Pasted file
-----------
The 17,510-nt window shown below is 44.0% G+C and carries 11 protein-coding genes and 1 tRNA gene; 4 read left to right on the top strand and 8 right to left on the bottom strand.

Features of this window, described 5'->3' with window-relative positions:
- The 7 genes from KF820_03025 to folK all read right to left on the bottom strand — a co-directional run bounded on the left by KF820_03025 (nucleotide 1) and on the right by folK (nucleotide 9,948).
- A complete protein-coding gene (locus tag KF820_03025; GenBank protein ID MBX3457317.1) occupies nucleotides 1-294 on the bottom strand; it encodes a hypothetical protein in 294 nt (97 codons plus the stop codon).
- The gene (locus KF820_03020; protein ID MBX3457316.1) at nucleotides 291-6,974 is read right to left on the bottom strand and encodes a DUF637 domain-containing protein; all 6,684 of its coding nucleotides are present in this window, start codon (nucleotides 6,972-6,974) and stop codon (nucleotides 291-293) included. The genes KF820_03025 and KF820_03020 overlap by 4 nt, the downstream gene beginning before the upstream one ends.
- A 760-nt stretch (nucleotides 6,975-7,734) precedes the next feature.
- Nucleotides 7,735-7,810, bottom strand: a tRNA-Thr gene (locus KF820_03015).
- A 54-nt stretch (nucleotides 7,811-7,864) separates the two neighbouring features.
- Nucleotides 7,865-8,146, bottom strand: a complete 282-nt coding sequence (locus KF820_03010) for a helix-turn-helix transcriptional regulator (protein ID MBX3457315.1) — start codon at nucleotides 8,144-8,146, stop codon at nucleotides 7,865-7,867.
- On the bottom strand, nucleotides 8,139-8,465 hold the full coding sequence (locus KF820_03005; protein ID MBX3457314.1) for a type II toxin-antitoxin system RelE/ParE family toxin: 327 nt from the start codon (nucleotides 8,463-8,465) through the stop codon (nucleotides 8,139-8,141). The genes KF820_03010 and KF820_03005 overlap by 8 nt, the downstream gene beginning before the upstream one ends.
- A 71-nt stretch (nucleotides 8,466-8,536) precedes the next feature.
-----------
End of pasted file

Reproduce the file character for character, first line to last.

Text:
The 17,510-nt window shown below is 44.0% G+C and carries 11 protein-coding genes and 1 tRNA gene; 4 read left to right on the top strand and 8 right to left on the bottom strand.

Features of this window, described 5'->3' with window-relative positions:
- The 7 genes from KF820_03025 to folK all read right to left on the bottom strand — a co-directional run bounded on the left by KF820_03025 (nucleotide 1) and on the right by folK (nucleotide 9,948).
- A complete protein-coding gene (locus tag KF820_03025; GenBank protein ID MBX3457317.1) occupies nucleotides 1-294 on the bottom strand; it encodes a hypothetical protein in 294 nt (97 codons plus the stop codon).
- The gene (locus KF820_03020; protein ID MBX3457316.1) at nucleotides 291-6,974 is read right to left on the bottom strand and encodes a DUF637 domain-containing protein; all 6,684 of its coding nucleotides are present in this window, start codon (nucleotides 6,972-6,974) and stop codon (nucleotides 291-293) included. The genes KF820_03025 and KF820_03020 overlap by 4 nt, the downstream gene beginning before the upstream one ends.
- A 760-nt stretch (nucleotides 6,975-7,734) precedes the next feature.
- Nucleotides 7,735-7,810, bottom strand: a tRNA-Thr gene (locus KF820_03015).
- A 54-nt stretch (nucleotides 7,811-7,864) separates the two neighbouring features.
- Nucleotides 7,865-8,146, bottom strand: a complete 282-nt coding sequence (locus KF820_03010) for a helix-turn-helix transcriptional regulator (protein ID MBX3457315.1) — start codon at nucleotides 8,144-8,146, stop codon at nucleotides 7,865-7,867.
- On the bottom strand, nucleotides 8,139-8,465 hold the full coding sequence (locus KF820_03005; protein ID MBX3457314.1) for a type II toxin-antitoxin system RelE/ParE family toxin: 327 nt from the start codon (nucleotides 8,463-8,465) through the stop codon (nucleotides 8,139-8,141). The genes KF820_03010 and KF820_03005 overlap by 8 nt, the downstream gene beginning before the upstream one ends.
- A 71-nt stretch (nucleotides 8,466-8,536) precedes the next feature.